Best guess on timeframe for a decision: some time before October 1
Threat level: Alaska Republicans attempted to hold early caucuses in 1996 but with little success. Other than that there is little evidence the party would hold non-compliant caucus meetings in 2012.

Moved 8/13/11 (March 10 caucuses): Kansas: Even less is known in Kansas. The Republican Party in the Sunflower state leaves much to the imagination. There is only one line in the Kansas Republican Party Constitution that is relevant to the discussion of the selection of national convention delegates (Article XIV, Section 4.C): "The state committee shall adopt the rules for the election of delegates to the Republican National Convention." That's it. The state committee meets "at least twice a year". Again, like Alaska, nothing is scheduled publicly.
Best guess on a timeframe for a decision: some time before October 1
Threat level: Kansas has never been a threat to hold early, non-compliant contests in the past. An early, non-compliant primary was discussed in the Kansas legislature in 2007, but that plan went nowhere.

Moved 9/10/11 (February 4-11 caucuses) Maine: Like many of the other Republican caucus states, the date of the Maine GOP caucus meetings is to be determined. Also like many other Republican caucus states, it is informative to look at the state party rules for some indication of the procedure by which the date of the municipal caucuses are set. According to the 2010 Rules -- those governing the 2012 Maine Republican convention -- the party has to, based on state law, hold a state convention between March 1 and August 1. Beyond that guideline outside of the state party's control, Rule 7 of the Maine Republican Party's rules further describes the guidelines imposed on the party's State Committee -- the entity charged with setting the municipal caucuses date(s). Rule 7 states that municipal caucuses will be held every two years according to state law and "upon [the] call of the Chairman of the Republican State Committee". In addition, Rule 7b encourages municipalities "to conduct their caucuses by March 1 or a single date if so specified by the State Committee". That gives us some idea of a window of time in which the Maine GOP may hold caucuses. If 2008 is a precedent -- and there is not necessarily a reason to believe it is -- the Maine Republican Party will seek to hold Sunday caucuses. In 2008, that was on the Sunday immediately prior to Super Tuesday. The Sunday just prior to the earliest date states are allowed by the national parties in 2012 -- a date FHQ will reluctantly call Super Tuesday -- is March 4. That obviously falls after the rules-encouraged pre-March 1 guideline. The Sunday prior to that is February 26. The Maine Republican caucuses are likely to fall into a window that begins with Sunday, February 26 and ends on, coincidentally enough, Sunday, March 11, the date on which the Maine Democratic Party caucuses are scheduled and the Sunday immediately following Super Tuesday.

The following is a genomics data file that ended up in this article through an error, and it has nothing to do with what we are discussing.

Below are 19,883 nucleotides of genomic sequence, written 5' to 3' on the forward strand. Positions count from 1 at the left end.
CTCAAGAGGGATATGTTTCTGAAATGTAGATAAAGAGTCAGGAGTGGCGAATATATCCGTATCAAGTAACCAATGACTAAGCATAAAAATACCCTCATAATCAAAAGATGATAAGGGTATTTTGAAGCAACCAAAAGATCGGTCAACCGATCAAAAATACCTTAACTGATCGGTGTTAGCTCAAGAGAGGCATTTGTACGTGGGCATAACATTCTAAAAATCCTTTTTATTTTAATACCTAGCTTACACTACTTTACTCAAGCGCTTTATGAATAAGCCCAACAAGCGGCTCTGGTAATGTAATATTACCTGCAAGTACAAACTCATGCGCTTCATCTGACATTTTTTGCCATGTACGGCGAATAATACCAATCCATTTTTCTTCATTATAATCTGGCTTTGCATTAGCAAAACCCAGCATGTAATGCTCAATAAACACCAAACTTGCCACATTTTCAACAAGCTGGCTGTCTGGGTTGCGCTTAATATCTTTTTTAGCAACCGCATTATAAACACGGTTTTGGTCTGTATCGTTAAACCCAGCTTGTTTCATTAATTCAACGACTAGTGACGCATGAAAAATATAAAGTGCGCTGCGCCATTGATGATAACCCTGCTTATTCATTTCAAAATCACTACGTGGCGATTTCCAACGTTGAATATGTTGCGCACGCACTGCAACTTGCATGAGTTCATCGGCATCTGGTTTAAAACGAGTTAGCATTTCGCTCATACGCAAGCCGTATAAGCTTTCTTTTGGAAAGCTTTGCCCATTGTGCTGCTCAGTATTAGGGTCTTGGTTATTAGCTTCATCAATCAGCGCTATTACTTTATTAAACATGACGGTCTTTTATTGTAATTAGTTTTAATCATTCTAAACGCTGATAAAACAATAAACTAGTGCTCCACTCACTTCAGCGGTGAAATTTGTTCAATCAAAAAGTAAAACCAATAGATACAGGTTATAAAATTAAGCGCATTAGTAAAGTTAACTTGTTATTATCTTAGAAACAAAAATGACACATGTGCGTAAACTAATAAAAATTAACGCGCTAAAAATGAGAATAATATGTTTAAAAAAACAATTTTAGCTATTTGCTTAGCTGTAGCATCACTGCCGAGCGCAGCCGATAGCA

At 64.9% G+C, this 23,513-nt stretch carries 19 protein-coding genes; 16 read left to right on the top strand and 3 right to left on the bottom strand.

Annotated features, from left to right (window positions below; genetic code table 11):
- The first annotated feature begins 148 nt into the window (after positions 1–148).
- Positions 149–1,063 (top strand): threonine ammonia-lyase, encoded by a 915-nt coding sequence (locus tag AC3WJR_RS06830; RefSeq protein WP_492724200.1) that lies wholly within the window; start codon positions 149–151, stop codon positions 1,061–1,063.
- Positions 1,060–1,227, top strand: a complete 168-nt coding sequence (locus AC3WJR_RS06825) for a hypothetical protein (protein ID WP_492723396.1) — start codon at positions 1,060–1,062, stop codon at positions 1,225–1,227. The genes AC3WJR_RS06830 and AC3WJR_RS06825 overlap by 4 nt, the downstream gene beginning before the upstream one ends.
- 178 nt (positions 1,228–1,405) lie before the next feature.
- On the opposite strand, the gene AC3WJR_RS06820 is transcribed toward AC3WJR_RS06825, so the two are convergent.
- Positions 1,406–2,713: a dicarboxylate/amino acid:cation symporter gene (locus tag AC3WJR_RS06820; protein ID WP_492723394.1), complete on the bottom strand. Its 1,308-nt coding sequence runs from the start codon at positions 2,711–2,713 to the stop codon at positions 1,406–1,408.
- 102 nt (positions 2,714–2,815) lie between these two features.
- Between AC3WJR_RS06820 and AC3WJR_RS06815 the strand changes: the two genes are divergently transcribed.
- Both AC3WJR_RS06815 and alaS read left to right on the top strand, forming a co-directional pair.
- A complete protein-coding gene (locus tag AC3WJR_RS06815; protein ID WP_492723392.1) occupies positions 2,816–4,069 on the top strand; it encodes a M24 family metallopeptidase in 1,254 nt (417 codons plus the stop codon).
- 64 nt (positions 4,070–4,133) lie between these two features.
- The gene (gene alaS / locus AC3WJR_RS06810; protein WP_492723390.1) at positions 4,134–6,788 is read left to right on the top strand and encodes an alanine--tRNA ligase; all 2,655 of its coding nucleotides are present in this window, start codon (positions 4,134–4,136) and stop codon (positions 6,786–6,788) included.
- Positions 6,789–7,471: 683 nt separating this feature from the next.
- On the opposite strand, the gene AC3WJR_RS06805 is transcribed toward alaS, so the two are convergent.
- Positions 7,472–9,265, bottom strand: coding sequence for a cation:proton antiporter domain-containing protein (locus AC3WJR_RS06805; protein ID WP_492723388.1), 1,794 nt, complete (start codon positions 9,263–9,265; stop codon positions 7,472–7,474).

Best guess on timeframe for a decision: According to the Maine Republican Party rules, the State Committee meets monthly. The party will, therefore, have a couple of opportunities -- in August and September -- to decide on a date prior to the RNC's October 1 deadline by which dates are supposed to be set.
Threat level: Low. Maine was quietly non-compliant in 2008 and if the Republican Party chooses to repeat similar scheduling of their caucuses in 2012, will likely see a similar level of attention (mainly because if the contest immediately precedes Super Tuesday, candidates will be focused elsewhere).

Moved 3/1/11 (February 7 caucuses) Minnesota: Minnesota Republicans have already indicated that they will utilize the February 7 date triggered by state law this past March.
Best guess on a timeframe for a decision: Decision made
Threat level: The Minnesota Republicans' precinct caucuses are already set for the day after the tentative date for the Iowa caucuses. Thus far this has been met with little or no reaction. The first step is non-binding and Minnesota's threat to the calendar has been viewed as minor when compared to other states like Arizona, Florida, Georgia or Michigan.